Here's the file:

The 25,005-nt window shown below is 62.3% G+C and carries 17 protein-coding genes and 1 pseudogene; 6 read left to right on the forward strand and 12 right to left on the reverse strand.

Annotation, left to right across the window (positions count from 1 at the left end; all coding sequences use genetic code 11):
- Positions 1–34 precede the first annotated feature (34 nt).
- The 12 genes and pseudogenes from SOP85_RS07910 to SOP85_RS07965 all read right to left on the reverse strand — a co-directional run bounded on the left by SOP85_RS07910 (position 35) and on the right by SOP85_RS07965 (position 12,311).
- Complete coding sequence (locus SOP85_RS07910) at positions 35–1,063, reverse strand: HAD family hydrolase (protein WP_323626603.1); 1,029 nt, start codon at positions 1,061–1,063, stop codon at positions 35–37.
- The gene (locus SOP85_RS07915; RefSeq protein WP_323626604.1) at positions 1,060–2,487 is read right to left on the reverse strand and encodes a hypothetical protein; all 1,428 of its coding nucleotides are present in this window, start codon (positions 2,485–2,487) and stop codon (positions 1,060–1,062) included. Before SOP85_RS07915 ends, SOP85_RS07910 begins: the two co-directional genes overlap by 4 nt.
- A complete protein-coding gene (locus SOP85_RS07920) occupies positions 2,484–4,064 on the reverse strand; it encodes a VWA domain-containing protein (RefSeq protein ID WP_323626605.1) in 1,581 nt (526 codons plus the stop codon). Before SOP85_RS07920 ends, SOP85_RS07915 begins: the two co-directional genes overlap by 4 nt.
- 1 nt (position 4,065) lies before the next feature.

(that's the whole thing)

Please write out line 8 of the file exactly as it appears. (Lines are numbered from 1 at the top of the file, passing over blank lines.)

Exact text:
- 1 nt (position 4,065) lies before the next feature.